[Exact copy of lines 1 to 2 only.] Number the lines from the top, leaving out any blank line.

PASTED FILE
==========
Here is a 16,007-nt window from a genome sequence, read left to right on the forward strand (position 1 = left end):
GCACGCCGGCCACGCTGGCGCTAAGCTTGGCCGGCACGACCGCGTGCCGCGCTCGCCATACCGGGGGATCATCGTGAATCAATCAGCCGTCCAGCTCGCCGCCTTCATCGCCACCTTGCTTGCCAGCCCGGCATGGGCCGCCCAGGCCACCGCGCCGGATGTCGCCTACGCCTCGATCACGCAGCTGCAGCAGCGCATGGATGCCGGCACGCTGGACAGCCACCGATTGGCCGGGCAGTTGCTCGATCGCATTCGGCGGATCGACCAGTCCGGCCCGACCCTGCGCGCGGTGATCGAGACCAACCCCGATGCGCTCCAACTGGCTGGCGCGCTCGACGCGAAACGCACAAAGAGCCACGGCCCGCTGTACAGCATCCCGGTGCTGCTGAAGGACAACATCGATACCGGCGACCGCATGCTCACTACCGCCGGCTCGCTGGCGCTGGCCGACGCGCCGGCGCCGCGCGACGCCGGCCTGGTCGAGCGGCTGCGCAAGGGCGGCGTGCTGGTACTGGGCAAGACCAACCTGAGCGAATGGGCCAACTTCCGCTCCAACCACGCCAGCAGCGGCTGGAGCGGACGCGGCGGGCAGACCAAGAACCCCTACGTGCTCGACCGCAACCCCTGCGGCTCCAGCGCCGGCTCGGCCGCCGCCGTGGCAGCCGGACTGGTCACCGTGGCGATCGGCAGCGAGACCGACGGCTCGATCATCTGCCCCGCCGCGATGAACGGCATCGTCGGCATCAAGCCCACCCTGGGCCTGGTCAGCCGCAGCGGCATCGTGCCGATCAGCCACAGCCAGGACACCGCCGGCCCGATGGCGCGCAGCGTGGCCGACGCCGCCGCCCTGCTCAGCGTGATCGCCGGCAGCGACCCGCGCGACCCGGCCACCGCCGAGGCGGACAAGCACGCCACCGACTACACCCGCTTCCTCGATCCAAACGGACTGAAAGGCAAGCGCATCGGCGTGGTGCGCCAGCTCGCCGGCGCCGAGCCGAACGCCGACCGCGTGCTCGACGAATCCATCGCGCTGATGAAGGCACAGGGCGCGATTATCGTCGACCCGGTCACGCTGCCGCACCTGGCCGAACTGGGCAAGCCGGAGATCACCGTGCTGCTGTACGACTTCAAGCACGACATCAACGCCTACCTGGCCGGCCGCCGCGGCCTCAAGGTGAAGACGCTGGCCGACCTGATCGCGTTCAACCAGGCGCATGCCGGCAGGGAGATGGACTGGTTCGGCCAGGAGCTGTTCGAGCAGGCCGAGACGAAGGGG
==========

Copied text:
Here is a 16,007-nt window from a genome sequence, read left to right on the forward strand (position 1 = left end):
GCACGCCGGCCACGCTGGCGCTAAGCTTGGCCGGCACGACCGCGTGCCGCGCTCGCCATACCGGGGGATCATCGTGAATCAATCAGCCGTCCAGCTCGCCGCCTTCATCGCCACCTTGCTTGCCAGCCCGGCATGGGCCGCCCAGGCCACCGCGCCGGATGTCGCCTACGCCTCGATCACGCAGCTGCAGCAGCGCATGGATGCCGGCACGCTGGACAGCCACCGATTGGCCGGGCAGTTGCTCGATCGCATTCGGCGGATCGACCAGTCCGGCCCGACCCTGCGCGCGGTGATCGAGACCAACCCCGATGCGCTCCAACTGGCTGGCGCGCTCGACGCGAAACGCACAAAGAGCCACGGCCCGCTGTACAGCATCCCGGTGCTGCTGAAGGACAACATCGATACCGGCGACCGCATGCTCACTACCGCCGGCTCGCTGGCGCTGGCCGACGCGCCGGCGCCGCGCGACGCCGGCCTGGTCGAGCGGCTGCGCAAGGGCGGCGTGCTGGTACTGGGCAAGACCAACCTGAGCGAATGGGCCAACTTCCGCTCCAACCACGCCAGCAGCGGCTGGAGCGGACGCGGCGGGCAGACCAAGAACCCCTACGTGCTCGACCGCAACCCCTGCGGCTCCAGCGCCGGCTCGGCCGCCGCCGTGGCAGCCGGACTGGTCACCGTGGCGATCGGCAGCGAGACCGACGGCTCGATCATCTGCCCCGCCGCGATGAACGGCATCGTCGGCATCAAGCCCACCCTGGGCCTGGTCAGCCGCAGCGGCATCGTGCCGATCAGCCACAGCCAGGACACCGCCGGCCCGATGGCGCGCAGCGTGGCCGACGCCGCCGCCCTGCTCAGCGTGATCGCCGGCAGCGACCCGCGCGACCCGGCCACCGCCGAGGCGGACAAGCACGCCACCGACTACACCCGCTTCCTCGATCCAAACGGACTGAAAGGCAAGCGCATCGGCGTGGTGCGCCAGCTCGCCGGCGCCGAGCCGAACGCCGACCGCGTGCTCGACGAATCCATCGCGCTGATGAAGGCACAGGGCGCGATTATCGTCGACCCGGTCACGCTGCCGCACCTGGCCGAACTGGGCAAGCCGGAGATCACCGTGCTGCTGTACGACTTCAAGCACGACATCAACGCCTACCTGGCCGGCCGCCGCGGCCTCAAGGTGAAGACGCTGGCCGACCTGATCGCGTTCAACCAGGCGCATGCCGGCAGGGAGATGGACTGGTTCGGCCAGGAGCTGTTCGAGCAGGCCGAGACGAAGGGG